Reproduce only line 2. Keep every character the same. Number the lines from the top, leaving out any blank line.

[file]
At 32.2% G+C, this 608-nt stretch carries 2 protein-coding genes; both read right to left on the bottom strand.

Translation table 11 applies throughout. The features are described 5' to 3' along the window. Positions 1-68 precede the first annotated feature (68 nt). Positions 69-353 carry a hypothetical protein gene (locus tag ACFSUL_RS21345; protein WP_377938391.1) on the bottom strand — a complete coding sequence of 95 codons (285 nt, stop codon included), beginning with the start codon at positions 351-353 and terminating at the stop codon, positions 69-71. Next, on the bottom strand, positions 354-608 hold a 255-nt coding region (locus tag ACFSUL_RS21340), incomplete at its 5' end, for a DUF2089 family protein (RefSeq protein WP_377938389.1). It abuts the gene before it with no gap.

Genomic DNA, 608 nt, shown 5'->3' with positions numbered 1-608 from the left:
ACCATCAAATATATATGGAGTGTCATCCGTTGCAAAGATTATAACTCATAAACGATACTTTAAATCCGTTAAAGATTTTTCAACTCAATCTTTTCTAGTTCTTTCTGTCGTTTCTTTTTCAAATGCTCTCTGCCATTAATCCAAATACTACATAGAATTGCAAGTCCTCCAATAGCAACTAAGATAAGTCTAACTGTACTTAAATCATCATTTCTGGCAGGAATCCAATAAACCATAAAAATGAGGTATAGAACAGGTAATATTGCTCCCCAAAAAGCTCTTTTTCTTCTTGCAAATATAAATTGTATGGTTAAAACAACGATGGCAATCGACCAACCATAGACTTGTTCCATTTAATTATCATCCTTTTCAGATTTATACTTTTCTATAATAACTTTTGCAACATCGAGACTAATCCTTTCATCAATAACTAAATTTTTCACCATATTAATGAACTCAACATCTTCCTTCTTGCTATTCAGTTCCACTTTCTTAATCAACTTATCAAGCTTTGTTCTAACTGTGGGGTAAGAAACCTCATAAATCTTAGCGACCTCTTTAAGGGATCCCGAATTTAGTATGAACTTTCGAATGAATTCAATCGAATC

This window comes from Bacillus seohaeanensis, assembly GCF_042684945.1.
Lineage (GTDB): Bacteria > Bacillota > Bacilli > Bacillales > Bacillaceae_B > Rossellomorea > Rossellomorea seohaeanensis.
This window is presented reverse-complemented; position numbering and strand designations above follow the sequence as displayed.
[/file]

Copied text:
Translation table 11 applies throughout. The features are described 5' to 3' along the window. Positions 1-68 precede the first annotated feature (68 nt). Positions 69-353 carry a hypothetical protein gene (locus tag ACFSUL_RS21345; protein WP_377938391.1) on the bottom strand — a complete coding sequence of 95 codons (285 nt, stop codon included), beginning with the start codon at positions 351-353 and terminating at the stop codon, positions 69-71. Next, on the bottom strand, positions 354-608 hold a 255-nt coding region (locus tag ACFSUL_RS21340), incomplete at its 5' end, for a DUF2089 family protein (RefSeq protein WP_377938389.1). It abuts the gene before it with no gap.